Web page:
NORTH LOGAN, Utah, April 21, 2022 — Utah State University’s Space Dynamics Laboratory announced Thursday that it has been awarded a contract to build two space-based radios for NASA’s Solar Cruiser mission. The contract was awarded by Solar Cruiser prime contractor Ball Aerospace, which is providing a small satellite.
Solar Cruiser is a technology demonstration mission sponsored by the NASA Heliophysics Division’s Solar Terrestrial Probes Program that integrates several new technologies aboard the small satellite to validate solar sail propulsion, which uses sunlight to propel a spacecraft. NASA’s Marshall Space Flight Center is developing the Solar Cruiser mission to mature solar sail propulsion technology for future missions.
SDL’s Iris radios are software-defined telecommunications subsystems designed specifically for areas beyond Low Earth Orbit, such as Medium Earth Orbit, Geostationary Orbit, and Lunar and interplanetary missions. The SDL-built radios onboard Solar Cruiser will fly approximately one million miles sunward of the Earth at Lagrange Point L1, the position in space where Earth’s and the Sun’s gravity are balanced along the Sun-Earth-line, and relay vital mission data to NASA’s Deep Space Network and other ground networks.
“The space industry has experienced a rapid ascent of spacecraft with masses of less than 500 kilograms — classified as small satellites — and related technologies used for technology demonstration, science, commercial and other applications. Last year, more than 1,700 small satellites were launched, compared to 1,163 in 2020, and 757 in 2019,” said Asal Naseri, SDL’s satellite technologies branch head for civil and commercial space. “As more small satellites operate in deep space, there is a correlating need for radios that can function in the unique conditions of deep space, and SDL is honored to play a role in providing important proven communication technologies to Ball Aerospace and NASA.”
The solar sail technologies demonstrated during the mission will permit future missions to address essential science questions about the sun and its interaction with Earth. It will also demonstrate technologies that will enable subsequent missions to improve space-weather monitoring, prediction and science. Information provided by Solar Cruiser will allow scientists, engineers and mission planners to discern better how solar sail propulsion can be used by spacecraft to collect observations from novel vantage points that are difficult to reach and sustain.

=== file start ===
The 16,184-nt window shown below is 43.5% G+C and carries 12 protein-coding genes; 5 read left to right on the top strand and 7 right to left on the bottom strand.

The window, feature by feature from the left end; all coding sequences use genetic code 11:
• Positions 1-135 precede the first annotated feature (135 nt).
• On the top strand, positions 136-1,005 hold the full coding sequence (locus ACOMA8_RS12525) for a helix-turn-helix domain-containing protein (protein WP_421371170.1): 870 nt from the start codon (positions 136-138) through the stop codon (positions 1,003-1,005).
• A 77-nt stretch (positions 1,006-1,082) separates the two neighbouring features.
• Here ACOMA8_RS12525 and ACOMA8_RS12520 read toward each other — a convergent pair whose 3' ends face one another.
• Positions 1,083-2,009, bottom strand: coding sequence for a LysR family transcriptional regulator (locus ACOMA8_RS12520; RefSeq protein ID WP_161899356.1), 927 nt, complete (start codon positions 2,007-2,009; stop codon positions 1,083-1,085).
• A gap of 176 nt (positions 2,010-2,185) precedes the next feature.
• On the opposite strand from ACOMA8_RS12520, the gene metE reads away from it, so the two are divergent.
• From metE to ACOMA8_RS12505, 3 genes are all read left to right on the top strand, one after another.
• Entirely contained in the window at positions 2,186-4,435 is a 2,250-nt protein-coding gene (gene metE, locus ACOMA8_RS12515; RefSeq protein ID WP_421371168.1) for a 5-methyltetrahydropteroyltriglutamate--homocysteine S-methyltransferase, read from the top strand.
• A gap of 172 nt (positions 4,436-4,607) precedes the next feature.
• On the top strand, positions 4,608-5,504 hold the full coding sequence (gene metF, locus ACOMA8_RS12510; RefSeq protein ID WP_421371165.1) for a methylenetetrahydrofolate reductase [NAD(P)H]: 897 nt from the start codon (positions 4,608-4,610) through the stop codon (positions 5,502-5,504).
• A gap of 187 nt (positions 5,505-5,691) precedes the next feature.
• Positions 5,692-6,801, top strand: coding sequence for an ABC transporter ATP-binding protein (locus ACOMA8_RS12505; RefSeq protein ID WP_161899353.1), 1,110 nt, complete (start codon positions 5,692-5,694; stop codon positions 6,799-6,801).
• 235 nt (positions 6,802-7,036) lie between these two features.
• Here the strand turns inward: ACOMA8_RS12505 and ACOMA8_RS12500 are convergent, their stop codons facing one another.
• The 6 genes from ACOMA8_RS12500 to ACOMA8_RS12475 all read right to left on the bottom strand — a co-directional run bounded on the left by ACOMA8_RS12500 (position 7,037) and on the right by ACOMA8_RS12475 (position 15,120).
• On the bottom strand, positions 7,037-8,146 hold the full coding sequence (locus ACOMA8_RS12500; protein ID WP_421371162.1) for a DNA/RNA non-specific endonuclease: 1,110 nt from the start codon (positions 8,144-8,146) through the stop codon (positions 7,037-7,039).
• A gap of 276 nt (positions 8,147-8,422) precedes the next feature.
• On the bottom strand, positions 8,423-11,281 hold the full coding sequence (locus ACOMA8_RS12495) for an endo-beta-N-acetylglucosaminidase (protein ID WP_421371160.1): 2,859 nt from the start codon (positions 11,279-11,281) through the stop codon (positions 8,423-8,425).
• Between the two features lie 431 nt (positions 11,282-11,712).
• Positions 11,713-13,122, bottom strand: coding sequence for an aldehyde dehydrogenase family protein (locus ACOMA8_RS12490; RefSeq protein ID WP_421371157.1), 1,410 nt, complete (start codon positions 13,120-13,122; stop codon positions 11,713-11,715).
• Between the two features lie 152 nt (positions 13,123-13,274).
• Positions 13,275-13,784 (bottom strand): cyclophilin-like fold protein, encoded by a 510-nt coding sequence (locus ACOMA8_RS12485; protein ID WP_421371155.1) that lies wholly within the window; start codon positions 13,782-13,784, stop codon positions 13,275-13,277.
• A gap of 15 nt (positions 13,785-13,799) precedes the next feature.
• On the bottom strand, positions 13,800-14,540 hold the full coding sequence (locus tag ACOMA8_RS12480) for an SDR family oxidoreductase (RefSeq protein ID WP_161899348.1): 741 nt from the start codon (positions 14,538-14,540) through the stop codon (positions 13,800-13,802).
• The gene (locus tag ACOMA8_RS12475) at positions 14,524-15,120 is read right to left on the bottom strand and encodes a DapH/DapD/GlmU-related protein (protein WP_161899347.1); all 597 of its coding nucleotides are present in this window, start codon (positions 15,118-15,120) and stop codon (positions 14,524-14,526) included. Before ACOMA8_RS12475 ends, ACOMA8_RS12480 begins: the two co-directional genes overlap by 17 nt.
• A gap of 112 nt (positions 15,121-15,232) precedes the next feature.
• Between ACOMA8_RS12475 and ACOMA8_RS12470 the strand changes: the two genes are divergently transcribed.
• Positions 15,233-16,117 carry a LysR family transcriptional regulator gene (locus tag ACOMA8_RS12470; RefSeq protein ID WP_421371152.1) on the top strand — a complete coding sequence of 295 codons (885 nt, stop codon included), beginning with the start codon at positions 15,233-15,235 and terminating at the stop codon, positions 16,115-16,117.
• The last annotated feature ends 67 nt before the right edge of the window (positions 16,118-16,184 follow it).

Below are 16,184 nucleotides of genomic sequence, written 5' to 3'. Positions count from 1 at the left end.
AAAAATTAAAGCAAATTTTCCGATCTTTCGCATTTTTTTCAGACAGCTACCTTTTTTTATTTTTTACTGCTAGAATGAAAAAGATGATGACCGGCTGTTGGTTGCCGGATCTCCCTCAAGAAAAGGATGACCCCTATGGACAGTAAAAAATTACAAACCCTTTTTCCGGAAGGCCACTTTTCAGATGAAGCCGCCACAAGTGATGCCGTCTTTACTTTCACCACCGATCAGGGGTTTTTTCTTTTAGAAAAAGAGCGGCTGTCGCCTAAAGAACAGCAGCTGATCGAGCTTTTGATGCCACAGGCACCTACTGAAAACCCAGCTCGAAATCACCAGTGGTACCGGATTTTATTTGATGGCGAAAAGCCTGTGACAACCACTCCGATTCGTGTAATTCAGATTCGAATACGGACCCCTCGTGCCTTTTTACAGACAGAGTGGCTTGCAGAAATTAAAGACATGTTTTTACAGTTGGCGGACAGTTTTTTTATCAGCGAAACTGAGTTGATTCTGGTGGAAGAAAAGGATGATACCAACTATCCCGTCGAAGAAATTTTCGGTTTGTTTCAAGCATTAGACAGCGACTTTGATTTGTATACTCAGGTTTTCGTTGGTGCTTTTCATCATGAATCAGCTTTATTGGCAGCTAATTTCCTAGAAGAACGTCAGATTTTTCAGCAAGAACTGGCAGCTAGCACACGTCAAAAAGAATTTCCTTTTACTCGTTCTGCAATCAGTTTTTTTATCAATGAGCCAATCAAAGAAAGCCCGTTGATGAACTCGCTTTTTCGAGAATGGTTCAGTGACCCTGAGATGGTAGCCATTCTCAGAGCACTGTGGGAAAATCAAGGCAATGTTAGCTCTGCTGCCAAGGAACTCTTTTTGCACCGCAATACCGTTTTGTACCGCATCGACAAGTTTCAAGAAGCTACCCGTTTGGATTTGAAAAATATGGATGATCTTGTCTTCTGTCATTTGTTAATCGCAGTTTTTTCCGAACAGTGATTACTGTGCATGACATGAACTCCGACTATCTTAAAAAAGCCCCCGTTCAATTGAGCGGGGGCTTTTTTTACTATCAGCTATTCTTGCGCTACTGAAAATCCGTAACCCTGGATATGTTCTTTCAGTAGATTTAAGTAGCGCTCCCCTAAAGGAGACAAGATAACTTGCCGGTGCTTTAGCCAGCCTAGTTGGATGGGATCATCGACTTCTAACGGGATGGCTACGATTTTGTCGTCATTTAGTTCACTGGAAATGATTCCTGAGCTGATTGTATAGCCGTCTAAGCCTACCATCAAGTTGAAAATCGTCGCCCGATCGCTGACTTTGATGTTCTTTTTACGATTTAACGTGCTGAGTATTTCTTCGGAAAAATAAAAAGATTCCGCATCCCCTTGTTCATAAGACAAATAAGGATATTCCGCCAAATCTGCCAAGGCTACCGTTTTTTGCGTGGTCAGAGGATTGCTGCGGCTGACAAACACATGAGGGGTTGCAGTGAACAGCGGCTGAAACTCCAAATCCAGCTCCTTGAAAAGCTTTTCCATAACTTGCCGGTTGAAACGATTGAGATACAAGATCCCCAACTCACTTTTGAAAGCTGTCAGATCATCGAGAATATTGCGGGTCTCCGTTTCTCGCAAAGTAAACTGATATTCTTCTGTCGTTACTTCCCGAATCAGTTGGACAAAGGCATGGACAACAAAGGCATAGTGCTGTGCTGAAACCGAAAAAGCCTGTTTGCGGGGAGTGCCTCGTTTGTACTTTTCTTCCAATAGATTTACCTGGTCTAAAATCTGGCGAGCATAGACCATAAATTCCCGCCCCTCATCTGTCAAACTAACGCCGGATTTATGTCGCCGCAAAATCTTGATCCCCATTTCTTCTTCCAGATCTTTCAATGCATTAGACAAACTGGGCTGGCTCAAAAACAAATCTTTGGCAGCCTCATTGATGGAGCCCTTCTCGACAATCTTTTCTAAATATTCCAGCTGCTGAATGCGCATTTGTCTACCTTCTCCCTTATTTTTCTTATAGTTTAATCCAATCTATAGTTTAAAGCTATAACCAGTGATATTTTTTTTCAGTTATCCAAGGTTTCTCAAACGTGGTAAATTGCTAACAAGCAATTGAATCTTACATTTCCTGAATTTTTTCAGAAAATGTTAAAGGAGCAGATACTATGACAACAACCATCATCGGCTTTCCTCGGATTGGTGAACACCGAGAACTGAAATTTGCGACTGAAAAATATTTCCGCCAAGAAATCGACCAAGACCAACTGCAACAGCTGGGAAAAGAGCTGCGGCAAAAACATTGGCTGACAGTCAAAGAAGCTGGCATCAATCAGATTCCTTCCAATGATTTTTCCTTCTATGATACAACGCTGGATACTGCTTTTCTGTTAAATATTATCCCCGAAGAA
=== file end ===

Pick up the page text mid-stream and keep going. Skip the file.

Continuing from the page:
Operating in deep space is no easy feat. Temperatures in space drop to 2.7 kelvin (about minus 455 degrees Fahrenheit) and a spacecraft can heat up or cool down dramatically depending on a spacecraft’s attitude and distance to the sun. Because Solar Cruiser will be flying in deep space, the spacecraft will experience a radiation environment more severe than experienced by those in Earth orbit. Exposure to severe radiation and temperatures can be destructive to spacecraft systems such as radios. Iris radios are designed and built to perform in that extreme environment.
“This contract represents another step in SDL’s heritage of providing Iris deep space radios to NASA. To date, SDL has delivered seven flight-ready Iris radios to help facilitate NASA to enable human expansion across the solar system and bring new knowledge and opportunities back to Earth,” said SDL’s Solar Cruiser Iris Radio Program Manager Tim Neilsen. “Iris will incorporate an environmentally robust architecture, including radiation-tolerant parts, and advanced thermal management needed for navigation tracking and other operations.
SDL has been solving the technical challenges faced by the military, science community and industry for over six decades and supports NASA’s mission to drive advances in science, technology, aeronautics and space exploration to enhance knowledge, education, innovation, economic vitality and stewardship of Earth. As one of 14 DOD UARCs, SDL serves as a subject matter expert in its core research areas to the U.S. Government, ensuring that essential engineering and technology capabilities are maintained. SDL is a research laboratory headquartered in North Logan, Utah, and has offices in Albuquerque, New Mexico; Bedford, Massachusetts; Colorado Springs, Colorado; Dayton, Ohio; Huntsville, Alabama; Houston, Texas; Los Angeles, California; Stafford, Virginia; and Washington, DC. For more information, visit www.sdl.usu.edu.
Comments and questions regarding this article may be directed to the contact person listed on this page.